AP US History or Regular Level History.
As a college-level course, the students will be working on the following historical thinking skills: Analyzing and interpreting primary/secondary sources, making historical connections, chronological reasoning, and creating and supporting an argument. The skills will be applied to learning and understanding U.S. History from roughly 1492 to the present. The students will be learning both social and political implications of each historical time period, corresponding with the Advanced Placement guidelines.
American History (regular level)
This course aims to build students’ knowledge of American History from 1492 to the Present. Special attention will be paid to building students’ ability to: Make historical connections through comparison, contextualization, and synthesis; develop chronological reasoning by establishing causation; and create and support a historical argument.
History for this year is Holocaust Studies (see Judaic Studies Curriculum).
Physical Education9th-12th Grade
All students receive Physical Education and Health Instruction twice a week from our experienced fitness and health coach. The girls learn about proper nutrition, care for their bodies, and the importance of exercise.
Students of the 11th and 12th grade are offered a number of Elective Options. Electives are full credit subjects, which allow students to choose subjects that they have a particular interest in and will advance their journey to higher education.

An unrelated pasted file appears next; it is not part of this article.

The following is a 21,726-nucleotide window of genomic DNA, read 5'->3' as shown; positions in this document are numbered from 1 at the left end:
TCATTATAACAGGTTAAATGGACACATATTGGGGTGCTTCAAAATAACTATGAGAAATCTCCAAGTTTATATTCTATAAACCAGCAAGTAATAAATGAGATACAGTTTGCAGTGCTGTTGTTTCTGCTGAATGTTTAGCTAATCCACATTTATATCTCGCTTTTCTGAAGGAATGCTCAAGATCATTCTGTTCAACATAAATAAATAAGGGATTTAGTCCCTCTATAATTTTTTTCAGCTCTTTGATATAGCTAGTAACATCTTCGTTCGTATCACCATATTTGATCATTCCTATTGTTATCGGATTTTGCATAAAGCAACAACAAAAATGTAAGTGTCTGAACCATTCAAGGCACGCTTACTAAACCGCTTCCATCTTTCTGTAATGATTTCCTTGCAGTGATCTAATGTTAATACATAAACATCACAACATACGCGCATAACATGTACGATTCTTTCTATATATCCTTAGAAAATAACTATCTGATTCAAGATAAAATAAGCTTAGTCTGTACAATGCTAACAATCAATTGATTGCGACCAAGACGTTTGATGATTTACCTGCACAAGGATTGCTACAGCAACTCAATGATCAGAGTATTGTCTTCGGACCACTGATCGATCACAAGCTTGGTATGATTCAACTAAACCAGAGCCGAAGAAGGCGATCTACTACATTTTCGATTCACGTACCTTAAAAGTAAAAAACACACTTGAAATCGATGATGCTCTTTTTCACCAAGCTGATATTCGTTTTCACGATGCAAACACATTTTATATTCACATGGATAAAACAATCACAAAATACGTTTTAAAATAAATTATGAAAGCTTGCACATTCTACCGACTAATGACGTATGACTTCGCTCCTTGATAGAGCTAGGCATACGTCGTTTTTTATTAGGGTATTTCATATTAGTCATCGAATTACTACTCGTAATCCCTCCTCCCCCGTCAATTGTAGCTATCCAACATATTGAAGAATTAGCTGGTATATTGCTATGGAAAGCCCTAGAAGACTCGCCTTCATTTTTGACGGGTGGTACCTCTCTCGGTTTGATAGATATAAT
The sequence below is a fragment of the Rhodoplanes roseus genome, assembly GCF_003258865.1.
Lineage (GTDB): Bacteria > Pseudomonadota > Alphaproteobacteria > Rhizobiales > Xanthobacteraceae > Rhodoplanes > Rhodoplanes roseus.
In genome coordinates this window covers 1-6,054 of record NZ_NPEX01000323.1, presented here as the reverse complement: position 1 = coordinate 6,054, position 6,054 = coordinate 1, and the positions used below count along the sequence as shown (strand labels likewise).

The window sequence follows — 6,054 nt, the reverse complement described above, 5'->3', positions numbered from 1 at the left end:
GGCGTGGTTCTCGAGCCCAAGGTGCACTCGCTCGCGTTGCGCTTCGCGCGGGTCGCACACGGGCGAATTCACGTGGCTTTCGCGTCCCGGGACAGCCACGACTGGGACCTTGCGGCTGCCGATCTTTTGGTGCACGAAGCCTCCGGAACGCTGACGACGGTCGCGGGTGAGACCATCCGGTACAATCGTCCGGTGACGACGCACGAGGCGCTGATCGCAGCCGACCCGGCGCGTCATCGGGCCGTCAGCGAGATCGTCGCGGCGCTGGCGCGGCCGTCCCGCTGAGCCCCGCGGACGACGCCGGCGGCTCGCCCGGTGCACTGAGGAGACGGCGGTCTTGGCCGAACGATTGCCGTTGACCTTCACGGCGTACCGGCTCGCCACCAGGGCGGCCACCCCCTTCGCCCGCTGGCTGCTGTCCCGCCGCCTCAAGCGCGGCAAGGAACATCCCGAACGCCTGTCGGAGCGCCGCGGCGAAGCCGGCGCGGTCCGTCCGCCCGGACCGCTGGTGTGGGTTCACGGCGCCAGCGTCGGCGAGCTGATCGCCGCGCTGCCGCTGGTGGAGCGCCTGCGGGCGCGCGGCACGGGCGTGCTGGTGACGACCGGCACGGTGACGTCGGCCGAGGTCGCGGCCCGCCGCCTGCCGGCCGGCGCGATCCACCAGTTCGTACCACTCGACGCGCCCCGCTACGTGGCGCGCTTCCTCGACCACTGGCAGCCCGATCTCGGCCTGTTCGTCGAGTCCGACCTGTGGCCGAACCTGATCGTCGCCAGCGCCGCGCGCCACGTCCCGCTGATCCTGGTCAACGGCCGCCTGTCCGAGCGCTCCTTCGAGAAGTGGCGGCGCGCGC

This class is a fluid and timely class based on understanding how the media is presenting current newsworthy events. The end goal is not the accumulation of specific information, but the ability to analyze what is currently happening in the world, based on various news sources (i.e. not just Fox or MSNBC) and to investigate each event to decide for themselves what kind of impact it has. Students learn to detect media bias as well as make them more aware of the greater world around them.
The course is designed to help students increase their performance on the high stakes SAT and ACT tests through practice, practice and more practice. Students learn the techniques of test taking as well as the actual knowledge being assessed.
Advanced Art/Art History
The topics included in this course are: Recognition of art through the ages, drawing with a focus on linear quality, shading, values, drawing with a focus on gesture, line quality, shading, color, value, portraiture, composition, perspective, painting, collage and personal expression. Students also master the techniques of classical drawing, 3-dimensional object definition, foreground/background, line shading and color
Both Hebrew and Spanish are taught as a requirement for graduation. The Hebrew classes are listed under the Judaic Studies Curricula.